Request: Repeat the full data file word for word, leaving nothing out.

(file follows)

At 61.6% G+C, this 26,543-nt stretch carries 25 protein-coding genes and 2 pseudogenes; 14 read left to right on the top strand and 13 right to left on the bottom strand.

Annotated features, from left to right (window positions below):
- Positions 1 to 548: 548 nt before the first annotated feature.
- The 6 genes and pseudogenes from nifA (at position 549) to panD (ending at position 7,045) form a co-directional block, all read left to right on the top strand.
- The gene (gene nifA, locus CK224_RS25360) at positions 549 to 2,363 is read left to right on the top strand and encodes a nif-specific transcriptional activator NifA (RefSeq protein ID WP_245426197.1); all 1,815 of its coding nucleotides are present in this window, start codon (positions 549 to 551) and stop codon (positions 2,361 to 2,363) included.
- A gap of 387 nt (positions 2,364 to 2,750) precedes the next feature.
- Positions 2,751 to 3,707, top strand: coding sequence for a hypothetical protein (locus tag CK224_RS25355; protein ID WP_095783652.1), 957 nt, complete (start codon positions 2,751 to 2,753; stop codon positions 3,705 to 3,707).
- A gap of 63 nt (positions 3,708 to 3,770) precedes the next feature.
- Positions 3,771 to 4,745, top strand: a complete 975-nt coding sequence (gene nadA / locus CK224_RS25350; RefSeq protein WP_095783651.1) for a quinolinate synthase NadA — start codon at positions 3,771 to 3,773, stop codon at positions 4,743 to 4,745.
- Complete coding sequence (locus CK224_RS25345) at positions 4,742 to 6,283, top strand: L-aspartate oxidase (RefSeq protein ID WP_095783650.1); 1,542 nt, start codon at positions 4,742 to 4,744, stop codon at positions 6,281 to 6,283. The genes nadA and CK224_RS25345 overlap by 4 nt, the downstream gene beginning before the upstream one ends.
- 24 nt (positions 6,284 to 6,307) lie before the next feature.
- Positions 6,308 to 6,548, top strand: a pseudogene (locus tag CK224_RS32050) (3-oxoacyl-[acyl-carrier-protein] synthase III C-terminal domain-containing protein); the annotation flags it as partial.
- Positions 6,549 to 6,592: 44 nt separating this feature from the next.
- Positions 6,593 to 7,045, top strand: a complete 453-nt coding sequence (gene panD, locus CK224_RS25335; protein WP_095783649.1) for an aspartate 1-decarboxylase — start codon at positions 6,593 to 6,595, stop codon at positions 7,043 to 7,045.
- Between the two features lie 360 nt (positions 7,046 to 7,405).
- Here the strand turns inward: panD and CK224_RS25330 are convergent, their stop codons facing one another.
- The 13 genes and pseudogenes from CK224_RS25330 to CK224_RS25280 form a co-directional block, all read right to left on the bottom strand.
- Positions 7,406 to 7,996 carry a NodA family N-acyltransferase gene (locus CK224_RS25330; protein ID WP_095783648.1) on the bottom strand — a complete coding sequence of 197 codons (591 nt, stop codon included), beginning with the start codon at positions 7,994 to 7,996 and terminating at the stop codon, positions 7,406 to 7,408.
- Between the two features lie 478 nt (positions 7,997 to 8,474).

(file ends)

At 61.6% G+C, this 26,543-nt stretch carries 25 protein-coding genes and 2 pseudogenes; 14 read left to right on the top strand and 13 right to left on the bottom strand.

Annotated features, from left to right (window positions below):
- Positions 1 to 548: 548 nt before the first annotated feature.
- The 6 genes and pseudogenes from nifA (at position 549) to panD (ending at position 7,045) form a co-directional block, all read left to right on the top strand.
- The gene (gene nifA, locus CK224_RS25360) at positions 549 to 2,363 is read left to right on the top strand and encodes a nif-specific transcriptional activator NifA (RefSeq protein ID WP_245426197.1); all 1,815 of its coding nucleotides are present in this window, start codon (positions 549 to 551) and stop codon (positions 2,361 to 2,363) included.
- A gap of 387 nt (positions 2,364 to 2,750) precedes the next feature.
- Positions 2,751 to 3,707, top strand: coding sequence for a hypothetical protein (locus tag CK224_RS25355; protein ID WP_095783652.1), 957 nt, complete (start codon positions 2,751 to 2,753; stop codon positions 3,705 to 3,707).
- A gap of 63 nt (positions 3,708 to 3,770) precedes the next feature.
- Positions 3,771 to 4,745, top strand: a complete 975-nt coding sequence (gene nadA / locus CK224_RS25350; RefSeq protein WP_095783651.1) for a quinolinate synthase NadA — start codon at positions 3,771 to 3,773, stop codon at positions 4,743 to 4,745.
- Complete coding sequence (locus CK224_RS25345) at positions 4,742 to 6,283, top strand: L-aspartate oxidase (RefSeq protein ID WP_095783650.1); 1,542 nt, start codon at positions 4,742 to 4,744, stop codon at positions 6,281 to 6,283. The genes nadA and CK224_RS25345 overlap by 4 nt, the downstream gene beginning before the upstream one ends.
- 24 nt (positions 6,284 to 6,307) lie before the next feature.
- Positions 6,308 to 6,548, top strand: a pseudogene (locus tag CK224_RS32050) (3-oxoacyl-[acyl-carrier-protein] synthase III C-terminal domain-containing protein); the annotation flags it as partial.
- Positions 6,549 to 6,592: 44 nt separating this feature from the next.
- Positions 6,593 to 7,045, top strand: a complete 453-nt coding sequence (gene panD, locus CK224_RS25335; protein WP_095783649.1) for an aspartate 1-decarboxylase — start codon at positions 6,593 to 6,595, stop codon at positions 7,043 to 7,045.
- Between the two features lie 360 nt (positions 7,046 to 7,405).
- Here the strand turns inward: panD and CK224_RS25330 are convergent, their stop codons facing one another.
- The 13 genes and pseudogenes from CK224_RS25330 to CK224_RS25280 form a co-directional block, all read right to left on the bottom strand.
- Positions 7,406 to 7,996 carry a NodA family N-acyltransferase gene (locus CK224_RS25330; protein ID WP_095783648.1) on the bottom strand — a complete coding sequence of 197 codons (591 nt, stop codon included), beginning with the start codon at positions 7,994 to 7,996 and terminating at the stop codon, positions 7,406 to 7,408.
- Between the two features lie 478 nt (positions 7,997 to 8,474).